06 September 2010

Lago Calima

For the budget traveler, there is really only one way to get around in South America: public transportation. Luckily, the public transport systems are well set up, and it is near impossible to not get a cab while in even the most modest sized towns. However, for the long hauls across mountain ranges and between towns, the best option by far is to go by bus. I had heard the legends of the Latin American bus rides, but suddenly I was faced by my first one. We were traveling from Bogota to Cali, which, looking at a map, didn't seem all that far to me. In fact, I would've been surprised if it was more than five hours.

It turns out I was five hours short on my estimate.

An entire day was swallowed up by the unending mountain ridges and expansive river valleys of central Colombia. Some of the most incredible canyons I have ever seen carved through razorback ridges on their ways to Colombia's major rivers. The tropical lowlands amazed me, and I saw such cool birds as Striated Heron and Squirrel Cuckoo from the buses windows. This bus turned out to be the nicest of the whole trip - large windows, sleeper seats, and the occasional bad fighting movie. However, by days' end we were finally into Cali, and after a short night's sleep were off on our next bus, this one to the north of Cali, to a small town called Darien. This bus, thankfully, was much shorter and proved to contain a few more life birds for me, such as Saffron Finch and Cocoi Heron. We then arrived at Darien with time for a short walk along the lake to see what was out and about and specifically to look for a new taxon of hummingbird that was recently described. As we walked out, the life birds stacked up and overwhelmed me. Flame-rumped Tanagers flew through the trees, a Crested Bobwhite called nearby and Grassland Yellow-Finches were flushed left and right. We soon found a nice copse of trees, and began our vigil for the hummingbird. The trees were abuzz with Western Emeralds and Rufous-tailed Hummingbirds and we soon spotted our target bird briefly: the Black-capped Woodnymph. A paper recently published describes this distinctive hummer only found around Lago Calima, essentially identical to a Green-crowned with a black cap. What exactly will happen to it taxonomically is yet to be determined.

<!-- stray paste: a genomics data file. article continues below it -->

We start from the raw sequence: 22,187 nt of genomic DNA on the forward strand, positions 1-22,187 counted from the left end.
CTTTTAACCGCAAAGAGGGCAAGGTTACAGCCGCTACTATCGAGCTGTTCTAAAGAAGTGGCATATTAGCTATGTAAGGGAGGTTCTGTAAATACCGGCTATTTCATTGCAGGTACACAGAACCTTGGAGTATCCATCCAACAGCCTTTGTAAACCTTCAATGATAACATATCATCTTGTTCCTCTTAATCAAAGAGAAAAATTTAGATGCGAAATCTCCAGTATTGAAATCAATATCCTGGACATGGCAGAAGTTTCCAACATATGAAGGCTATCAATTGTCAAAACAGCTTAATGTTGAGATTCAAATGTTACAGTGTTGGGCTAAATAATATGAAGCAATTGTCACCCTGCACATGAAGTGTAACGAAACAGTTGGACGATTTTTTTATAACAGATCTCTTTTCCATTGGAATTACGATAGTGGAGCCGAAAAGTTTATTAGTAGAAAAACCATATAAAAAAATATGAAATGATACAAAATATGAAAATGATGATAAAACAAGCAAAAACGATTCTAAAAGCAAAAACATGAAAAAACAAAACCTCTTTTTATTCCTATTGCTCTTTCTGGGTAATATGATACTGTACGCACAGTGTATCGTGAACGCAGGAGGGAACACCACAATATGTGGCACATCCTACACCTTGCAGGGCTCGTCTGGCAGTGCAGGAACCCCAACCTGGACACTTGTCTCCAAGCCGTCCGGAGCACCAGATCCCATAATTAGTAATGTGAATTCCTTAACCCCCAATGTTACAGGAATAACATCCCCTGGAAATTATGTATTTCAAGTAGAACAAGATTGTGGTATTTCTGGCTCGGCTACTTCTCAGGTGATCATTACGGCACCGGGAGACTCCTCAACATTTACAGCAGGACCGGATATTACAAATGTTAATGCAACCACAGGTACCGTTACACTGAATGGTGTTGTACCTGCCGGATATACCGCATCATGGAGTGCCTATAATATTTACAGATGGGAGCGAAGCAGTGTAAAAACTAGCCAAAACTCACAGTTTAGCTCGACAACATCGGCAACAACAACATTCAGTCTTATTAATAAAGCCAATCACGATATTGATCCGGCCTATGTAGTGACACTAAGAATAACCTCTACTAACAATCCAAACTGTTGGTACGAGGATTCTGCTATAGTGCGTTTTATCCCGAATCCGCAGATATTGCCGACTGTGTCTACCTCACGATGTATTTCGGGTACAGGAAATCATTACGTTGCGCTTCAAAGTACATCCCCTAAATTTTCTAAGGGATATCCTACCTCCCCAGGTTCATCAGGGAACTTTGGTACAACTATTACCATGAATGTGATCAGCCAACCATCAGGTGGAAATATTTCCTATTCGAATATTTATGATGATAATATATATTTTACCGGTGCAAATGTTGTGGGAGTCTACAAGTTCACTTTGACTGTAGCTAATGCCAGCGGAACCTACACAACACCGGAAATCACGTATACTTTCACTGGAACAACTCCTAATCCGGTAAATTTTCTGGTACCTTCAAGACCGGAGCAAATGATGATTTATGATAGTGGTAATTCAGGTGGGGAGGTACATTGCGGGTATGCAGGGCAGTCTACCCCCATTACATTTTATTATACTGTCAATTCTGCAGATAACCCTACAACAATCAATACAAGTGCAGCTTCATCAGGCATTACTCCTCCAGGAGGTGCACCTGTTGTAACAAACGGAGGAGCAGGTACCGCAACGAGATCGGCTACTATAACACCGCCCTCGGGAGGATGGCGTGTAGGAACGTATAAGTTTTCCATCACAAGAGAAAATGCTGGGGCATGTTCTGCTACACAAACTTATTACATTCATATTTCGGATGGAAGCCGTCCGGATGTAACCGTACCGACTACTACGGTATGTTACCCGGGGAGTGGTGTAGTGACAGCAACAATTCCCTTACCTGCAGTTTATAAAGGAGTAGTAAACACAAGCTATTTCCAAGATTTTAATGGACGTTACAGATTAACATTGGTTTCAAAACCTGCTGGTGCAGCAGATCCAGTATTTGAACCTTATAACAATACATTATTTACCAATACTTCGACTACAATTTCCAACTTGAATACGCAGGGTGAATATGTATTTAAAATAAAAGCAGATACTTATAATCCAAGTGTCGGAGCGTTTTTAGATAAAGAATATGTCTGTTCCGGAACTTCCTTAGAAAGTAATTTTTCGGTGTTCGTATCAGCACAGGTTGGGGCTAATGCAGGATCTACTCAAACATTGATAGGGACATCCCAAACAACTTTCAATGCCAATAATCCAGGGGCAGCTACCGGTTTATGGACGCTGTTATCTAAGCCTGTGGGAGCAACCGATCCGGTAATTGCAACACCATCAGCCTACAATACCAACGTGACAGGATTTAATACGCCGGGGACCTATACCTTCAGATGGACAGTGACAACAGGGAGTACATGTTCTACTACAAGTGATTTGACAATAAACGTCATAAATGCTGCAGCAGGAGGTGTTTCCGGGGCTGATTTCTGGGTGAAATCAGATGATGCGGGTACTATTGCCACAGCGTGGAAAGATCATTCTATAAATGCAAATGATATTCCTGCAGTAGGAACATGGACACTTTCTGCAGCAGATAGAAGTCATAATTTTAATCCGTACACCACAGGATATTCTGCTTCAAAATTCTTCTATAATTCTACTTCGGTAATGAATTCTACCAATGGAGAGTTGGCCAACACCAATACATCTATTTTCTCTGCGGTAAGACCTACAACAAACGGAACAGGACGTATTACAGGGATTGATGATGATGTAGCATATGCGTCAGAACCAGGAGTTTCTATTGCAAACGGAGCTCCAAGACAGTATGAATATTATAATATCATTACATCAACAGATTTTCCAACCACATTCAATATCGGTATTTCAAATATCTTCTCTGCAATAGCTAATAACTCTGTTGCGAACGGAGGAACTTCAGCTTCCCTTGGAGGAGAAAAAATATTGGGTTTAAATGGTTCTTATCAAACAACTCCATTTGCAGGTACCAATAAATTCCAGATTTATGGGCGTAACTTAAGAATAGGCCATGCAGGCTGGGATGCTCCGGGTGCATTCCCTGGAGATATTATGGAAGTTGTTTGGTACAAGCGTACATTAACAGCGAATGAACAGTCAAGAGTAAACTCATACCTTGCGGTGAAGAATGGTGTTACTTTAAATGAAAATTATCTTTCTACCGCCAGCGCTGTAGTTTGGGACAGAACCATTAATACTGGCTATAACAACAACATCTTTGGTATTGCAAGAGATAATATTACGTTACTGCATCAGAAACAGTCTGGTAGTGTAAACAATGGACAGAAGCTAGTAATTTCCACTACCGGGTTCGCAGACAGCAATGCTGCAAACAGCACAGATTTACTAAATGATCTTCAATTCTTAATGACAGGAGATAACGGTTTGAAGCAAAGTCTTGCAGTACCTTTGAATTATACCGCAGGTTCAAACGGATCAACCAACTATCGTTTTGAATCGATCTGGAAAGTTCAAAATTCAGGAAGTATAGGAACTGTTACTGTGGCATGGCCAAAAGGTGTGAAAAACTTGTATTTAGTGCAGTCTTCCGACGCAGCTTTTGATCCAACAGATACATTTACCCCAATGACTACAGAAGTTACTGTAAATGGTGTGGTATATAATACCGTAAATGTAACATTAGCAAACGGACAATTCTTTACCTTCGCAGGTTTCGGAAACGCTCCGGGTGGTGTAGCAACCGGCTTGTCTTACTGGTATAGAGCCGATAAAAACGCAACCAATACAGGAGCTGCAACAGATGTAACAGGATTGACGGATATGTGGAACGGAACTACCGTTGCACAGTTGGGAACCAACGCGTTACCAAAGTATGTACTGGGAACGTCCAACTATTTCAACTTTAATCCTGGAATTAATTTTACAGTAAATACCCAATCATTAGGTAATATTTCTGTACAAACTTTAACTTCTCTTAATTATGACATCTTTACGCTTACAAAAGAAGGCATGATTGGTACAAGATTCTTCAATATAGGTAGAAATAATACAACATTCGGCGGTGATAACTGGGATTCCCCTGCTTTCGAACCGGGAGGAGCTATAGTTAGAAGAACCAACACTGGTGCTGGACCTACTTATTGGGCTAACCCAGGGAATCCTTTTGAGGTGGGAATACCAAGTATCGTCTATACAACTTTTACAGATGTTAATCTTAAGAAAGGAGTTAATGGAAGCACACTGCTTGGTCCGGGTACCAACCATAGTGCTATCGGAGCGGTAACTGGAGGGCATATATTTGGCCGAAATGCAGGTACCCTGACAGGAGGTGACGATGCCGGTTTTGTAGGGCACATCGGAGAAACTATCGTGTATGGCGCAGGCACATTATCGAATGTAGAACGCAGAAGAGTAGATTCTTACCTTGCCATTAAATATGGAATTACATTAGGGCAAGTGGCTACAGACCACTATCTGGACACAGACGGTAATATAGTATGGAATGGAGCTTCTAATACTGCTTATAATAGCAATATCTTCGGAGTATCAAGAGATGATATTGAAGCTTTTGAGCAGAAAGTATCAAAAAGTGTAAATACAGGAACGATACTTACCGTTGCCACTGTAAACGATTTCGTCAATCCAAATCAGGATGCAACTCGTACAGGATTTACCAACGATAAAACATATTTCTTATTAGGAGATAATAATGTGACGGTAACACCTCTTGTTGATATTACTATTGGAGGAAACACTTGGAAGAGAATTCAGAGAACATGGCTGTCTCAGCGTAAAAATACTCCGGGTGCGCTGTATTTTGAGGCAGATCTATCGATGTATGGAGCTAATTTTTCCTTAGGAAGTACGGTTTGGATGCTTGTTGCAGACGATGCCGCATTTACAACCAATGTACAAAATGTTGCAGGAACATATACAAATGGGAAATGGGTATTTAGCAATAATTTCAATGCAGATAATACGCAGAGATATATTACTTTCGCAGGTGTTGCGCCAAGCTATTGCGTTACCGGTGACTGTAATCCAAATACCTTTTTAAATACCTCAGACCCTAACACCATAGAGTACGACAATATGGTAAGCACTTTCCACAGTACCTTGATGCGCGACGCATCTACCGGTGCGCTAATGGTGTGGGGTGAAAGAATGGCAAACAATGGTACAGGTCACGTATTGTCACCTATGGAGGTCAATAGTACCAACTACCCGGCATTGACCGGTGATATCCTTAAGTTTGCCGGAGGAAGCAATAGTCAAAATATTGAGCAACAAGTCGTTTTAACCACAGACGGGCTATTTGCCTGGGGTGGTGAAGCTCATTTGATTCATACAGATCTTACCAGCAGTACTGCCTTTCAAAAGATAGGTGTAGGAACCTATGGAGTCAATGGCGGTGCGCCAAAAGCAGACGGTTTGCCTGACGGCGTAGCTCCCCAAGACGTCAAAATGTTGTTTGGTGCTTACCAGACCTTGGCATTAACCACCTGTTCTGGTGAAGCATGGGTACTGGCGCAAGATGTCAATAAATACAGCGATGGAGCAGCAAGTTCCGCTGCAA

Darien, Valle de Cauca, Colombia: The view from our hotel room.

The next morning we went to check out some other woods, and I saw my first ever woodcreeper (a Montane) and my first ever antbird (Bar-crested Antshrike). Everywhere I turned, I was overwhelmed with the awesomeness that is neotropical birding. Blue-black Grassquit, Spectacled Parrotlet, and Crimson-backed Tanager all put in excellent appearances. A few of our familiar North American birds also showed themselves, including the resident Colombian subspecies of Acorn Woodpecker and the interesting South American subspecies of Black Phoebe. However, at this point during my travels, I began to feel sick, and slowly wandered down to the hotel. That afternoon, as I relaxed and hoped for the best health wise, we took a bus back to Cali and began plotting our next ornithological move in Colombia.